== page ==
Advice on Buying a Second '120OTS?

I’m kind of on the fence with this one…

As my sole XK120 OTS is still a non-running project three years after purchase, I’m now open to purchasing a driver second car until that day when my project is on the road. It would be really so I can enjoy the XK-experience now while continuing to take my time without cutting corners on my current project. It might also be useful to have a second, running car as a reference comparison to my non-runner so as to evaluate the effectiveness of repairs, mods, quirks, performance, etc. Then, when my current project is up to snuff and fully roadworthy, I’ll evaluate which one to keep long term. Any thoughts here – especially from those who have more than one?


That is what I did when my e type ots turned out to be a deathtrap 25 years ago. Bought a fhc to drive till it was redone. Finally got around to starting the restoration 2 years ago. I say go for it. Misery loves company :scream:

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Seriously, I think it is a good idea. You only live once and time flies by. Unless money is a consideration you will not regret it. If I had not bought the second one I likely would have been without a driving e type for the last 25 years.

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I have several XKs, and love them all.
Go for it.

If price is no barrier, why not?

True. And five years from now I believe I could still sell one or the other and at least break even. Another appealing factor would be using the parts off of one as the model for making parts missing on another. More than once I’ve ordered and since waited for what turned out to be some sub-standard part – plus tax and shipping – only to be disappointed with the quality mixed with the observation that I could have made the same thing on a mill, lathe, bending brake, whatever, for a fraction of the cost. That’s what gets me: knowing I have the skill sets to do that, but not always having an example in hand to guide me. That would be a fringe benefit of owning a second. Mostly it’s all about wanting to simply just get out there and drive the wheels off of one of these.

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I’m not sure. My XK, which is 18 months into restoration and I’m still welding, is the only Jag I own. I’ve never quite understood having multiple cars of the same make and model - whilst I can see that it simplifies spares supply and therefore cost, I think life’s maybe too short to limit yourself to one model. And when they’re finished (if they ever are…), how do you decide which to drive? I have five classics, but they couldn’t be more different. One small town car (which punches way above its weight), one rugged off-roader and tow car, one closed GT, one out-and-out sportscar and the 140DHC which will be the open GT. Two are from 1968, one from 1965, one from 1967 and the XK is a '55. Choosing which one to drive is usually pretty easy.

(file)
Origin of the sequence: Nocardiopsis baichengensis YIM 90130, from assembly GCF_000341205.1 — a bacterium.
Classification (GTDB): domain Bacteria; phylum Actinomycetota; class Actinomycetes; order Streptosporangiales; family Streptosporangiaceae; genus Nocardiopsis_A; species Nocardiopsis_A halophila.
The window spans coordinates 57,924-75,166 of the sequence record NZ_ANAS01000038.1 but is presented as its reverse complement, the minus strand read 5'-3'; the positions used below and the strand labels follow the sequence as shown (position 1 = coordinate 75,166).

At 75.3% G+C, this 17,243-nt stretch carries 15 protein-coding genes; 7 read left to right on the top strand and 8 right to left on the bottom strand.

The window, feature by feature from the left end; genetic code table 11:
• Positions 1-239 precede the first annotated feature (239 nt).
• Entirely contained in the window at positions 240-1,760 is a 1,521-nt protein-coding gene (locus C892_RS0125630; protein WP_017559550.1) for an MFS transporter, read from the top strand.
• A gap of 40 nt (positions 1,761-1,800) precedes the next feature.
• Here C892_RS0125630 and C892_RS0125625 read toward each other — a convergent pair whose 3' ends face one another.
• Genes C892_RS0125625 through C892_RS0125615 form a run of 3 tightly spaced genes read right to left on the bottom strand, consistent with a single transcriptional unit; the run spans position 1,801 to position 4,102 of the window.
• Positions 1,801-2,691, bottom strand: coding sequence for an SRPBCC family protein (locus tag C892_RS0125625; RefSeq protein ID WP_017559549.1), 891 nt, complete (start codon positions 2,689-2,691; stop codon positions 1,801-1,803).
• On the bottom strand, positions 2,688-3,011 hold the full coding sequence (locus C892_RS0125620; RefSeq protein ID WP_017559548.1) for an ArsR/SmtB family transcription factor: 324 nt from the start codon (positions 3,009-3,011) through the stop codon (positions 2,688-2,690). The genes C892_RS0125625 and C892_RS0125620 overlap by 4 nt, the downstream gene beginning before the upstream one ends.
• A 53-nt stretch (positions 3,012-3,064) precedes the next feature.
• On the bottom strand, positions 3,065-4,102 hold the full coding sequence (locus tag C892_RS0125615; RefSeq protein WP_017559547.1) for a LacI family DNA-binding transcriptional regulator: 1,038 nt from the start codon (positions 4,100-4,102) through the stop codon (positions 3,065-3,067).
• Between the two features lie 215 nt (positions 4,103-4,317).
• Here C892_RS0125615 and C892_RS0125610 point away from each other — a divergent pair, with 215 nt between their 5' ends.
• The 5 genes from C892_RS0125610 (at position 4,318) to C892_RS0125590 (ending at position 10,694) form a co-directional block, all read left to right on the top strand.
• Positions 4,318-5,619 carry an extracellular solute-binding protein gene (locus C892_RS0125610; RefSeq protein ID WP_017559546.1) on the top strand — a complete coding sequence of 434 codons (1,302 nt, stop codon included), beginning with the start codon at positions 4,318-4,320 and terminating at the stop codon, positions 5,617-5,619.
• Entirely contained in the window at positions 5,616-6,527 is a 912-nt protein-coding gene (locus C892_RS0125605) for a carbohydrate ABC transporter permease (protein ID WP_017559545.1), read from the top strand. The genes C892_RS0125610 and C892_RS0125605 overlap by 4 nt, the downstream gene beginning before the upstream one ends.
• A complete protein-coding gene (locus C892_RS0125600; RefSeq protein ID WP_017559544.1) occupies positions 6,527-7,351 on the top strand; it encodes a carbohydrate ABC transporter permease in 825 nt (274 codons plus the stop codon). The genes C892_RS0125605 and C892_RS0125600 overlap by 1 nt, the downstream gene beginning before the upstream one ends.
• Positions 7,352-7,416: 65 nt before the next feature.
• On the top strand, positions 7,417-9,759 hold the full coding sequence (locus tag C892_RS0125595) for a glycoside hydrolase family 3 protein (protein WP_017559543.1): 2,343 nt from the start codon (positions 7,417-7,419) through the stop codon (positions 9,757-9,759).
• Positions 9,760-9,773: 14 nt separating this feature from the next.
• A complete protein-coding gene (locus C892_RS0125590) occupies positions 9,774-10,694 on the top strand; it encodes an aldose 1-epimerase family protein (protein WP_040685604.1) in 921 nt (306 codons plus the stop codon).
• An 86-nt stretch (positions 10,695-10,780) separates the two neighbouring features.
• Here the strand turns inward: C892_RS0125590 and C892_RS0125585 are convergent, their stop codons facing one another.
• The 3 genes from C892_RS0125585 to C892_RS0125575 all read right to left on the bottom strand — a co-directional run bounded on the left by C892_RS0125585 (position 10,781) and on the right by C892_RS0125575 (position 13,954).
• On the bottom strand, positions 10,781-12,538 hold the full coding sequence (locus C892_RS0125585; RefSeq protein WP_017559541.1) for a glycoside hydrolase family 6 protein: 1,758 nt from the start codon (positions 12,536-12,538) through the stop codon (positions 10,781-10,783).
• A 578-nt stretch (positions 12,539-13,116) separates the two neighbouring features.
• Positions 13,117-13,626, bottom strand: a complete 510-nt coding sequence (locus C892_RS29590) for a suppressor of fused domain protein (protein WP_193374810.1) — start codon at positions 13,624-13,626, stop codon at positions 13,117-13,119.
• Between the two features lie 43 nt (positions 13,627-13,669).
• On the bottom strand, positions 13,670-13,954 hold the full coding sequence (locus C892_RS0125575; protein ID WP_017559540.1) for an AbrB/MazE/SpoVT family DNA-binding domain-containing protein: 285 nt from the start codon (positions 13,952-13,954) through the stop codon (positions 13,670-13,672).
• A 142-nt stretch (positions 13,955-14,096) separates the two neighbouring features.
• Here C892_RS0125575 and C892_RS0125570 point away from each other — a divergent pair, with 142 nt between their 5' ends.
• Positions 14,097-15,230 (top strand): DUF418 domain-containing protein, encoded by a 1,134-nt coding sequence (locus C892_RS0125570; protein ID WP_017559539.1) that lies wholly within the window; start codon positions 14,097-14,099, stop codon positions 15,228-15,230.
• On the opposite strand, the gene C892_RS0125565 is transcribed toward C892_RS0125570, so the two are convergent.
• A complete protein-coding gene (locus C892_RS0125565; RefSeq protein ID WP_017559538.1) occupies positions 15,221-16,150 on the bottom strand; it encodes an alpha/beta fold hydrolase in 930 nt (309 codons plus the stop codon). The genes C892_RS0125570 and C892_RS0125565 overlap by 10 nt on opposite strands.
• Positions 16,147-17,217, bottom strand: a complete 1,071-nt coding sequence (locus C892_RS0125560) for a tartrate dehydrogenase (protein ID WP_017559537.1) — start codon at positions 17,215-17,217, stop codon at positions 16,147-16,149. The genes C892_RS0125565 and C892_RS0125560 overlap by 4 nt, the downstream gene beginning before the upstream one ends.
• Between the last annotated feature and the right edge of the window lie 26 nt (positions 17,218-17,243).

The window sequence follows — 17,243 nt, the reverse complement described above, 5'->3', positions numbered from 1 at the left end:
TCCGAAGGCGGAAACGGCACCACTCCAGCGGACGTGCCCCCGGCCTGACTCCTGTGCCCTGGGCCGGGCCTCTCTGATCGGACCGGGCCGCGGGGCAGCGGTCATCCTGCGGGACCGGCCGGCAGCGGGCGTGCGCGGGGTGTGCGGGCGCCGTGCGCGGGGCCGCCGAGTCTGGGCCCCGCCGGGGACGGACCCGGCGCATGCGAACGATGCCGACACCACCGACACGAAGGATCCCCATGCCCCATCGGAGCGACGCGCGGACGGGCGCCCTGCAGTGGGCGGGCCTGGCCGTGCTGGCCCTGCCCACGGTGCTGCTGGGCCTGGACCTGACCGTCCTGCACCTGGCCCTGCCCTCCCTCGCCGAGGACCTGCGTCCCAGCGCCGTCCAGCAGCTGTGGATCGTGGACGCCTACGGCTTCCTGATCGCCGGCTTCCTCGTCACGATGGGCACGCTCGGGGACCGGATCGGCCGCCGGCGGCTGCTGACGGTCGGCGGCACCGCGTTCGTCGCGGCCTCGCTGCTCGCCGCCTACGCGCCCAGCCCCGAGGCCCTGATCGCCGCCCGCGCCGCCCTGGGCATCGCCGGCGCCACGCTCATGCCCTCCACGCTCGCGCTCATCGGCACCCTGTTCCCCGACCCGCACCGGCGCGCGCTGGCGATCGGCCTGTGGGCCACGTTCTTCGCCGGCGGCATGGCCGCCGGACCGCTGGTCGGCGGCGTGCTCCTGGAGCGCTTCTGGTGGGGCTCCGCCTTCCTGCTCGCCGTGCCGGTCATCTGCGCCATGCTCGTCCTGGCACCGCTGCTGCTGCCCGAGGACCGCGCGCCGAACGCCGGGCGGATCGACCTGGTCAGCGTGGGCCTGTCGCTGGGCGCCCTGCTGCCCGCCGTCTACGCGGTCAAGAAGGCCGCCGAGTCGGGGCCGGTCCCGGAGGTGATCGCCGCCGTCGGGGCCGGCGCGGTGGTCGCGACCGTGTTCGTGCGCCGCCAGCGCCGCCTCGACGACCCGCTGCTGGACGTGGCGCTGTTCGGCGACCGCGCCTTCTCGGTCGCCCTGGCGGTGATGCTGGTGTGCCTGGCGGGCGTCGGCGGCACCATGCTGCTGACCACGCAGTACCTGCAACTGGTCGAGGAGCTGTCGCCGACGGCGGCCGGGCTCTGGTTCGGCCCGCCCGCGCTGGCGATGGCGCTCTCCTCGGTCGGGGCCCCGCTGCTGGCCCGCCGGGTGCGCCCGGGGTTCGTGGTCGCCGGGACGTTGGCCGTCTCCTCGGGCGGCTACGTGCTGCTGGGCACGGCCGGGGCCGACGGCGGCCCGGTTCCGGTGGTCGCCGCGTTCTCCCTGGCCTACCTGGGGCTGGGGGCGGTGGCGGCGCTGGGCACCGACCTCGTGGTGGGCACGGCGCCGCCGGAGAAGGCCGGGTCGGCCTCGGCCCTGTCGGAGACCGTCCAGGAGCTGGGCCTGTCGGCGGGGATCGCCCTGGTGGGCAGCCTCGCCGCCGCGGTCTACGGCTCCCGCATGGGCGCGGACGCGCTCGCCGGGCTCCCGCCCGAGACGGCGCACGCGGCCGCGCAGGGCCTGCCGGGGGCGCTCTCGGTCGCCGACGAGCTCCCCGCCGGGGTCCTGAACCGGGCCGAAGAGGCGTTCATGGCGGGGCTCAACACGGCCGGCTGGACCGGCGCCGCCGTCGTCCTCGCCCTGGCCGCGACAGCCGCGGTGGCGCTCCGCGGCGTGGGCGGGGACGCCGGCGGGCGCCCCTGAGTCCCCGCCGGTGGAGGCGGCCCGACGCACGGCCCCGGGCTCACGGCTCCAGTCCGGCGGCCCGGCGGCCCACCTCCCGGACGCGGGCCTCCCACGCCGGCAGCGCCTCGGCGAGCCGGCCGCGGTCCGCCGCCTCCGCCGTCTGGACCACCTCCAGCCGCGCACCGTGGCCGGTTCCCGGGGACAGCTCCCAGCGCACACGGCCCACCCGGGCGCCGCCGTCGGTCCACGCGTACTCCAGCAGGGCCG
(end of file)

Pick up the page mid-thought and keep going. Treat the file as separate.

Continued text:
It’s all down entirely to personal preference.

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As a restorer of 3 XK120s in Brighton in the 60s and the present owner of 6 XK120s in the USA, I suggest, that unless you have access to a unrestored car close by you, go ahead and buy the best driver you can afford. Vart, Urs and others are OK but not 100%. In the end you might want to keep them both as most restored cars never seem to have the correct feel… It can become an addiction as it did to me.
Mike May

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Yea, go for it. Just remember though… a driver is just another car in need of the same TLC as a finished restoration hitting the road. Probably more.

Every time you come home there will be a squeak in the brakes, a stutter at 2,500RPM, a fuse that constantly blows for no good reason. When I bought my driver E-type it needed a clutch that snowballed to a 6 week project pushing back the completion of the TC.

It WILL be a time drain.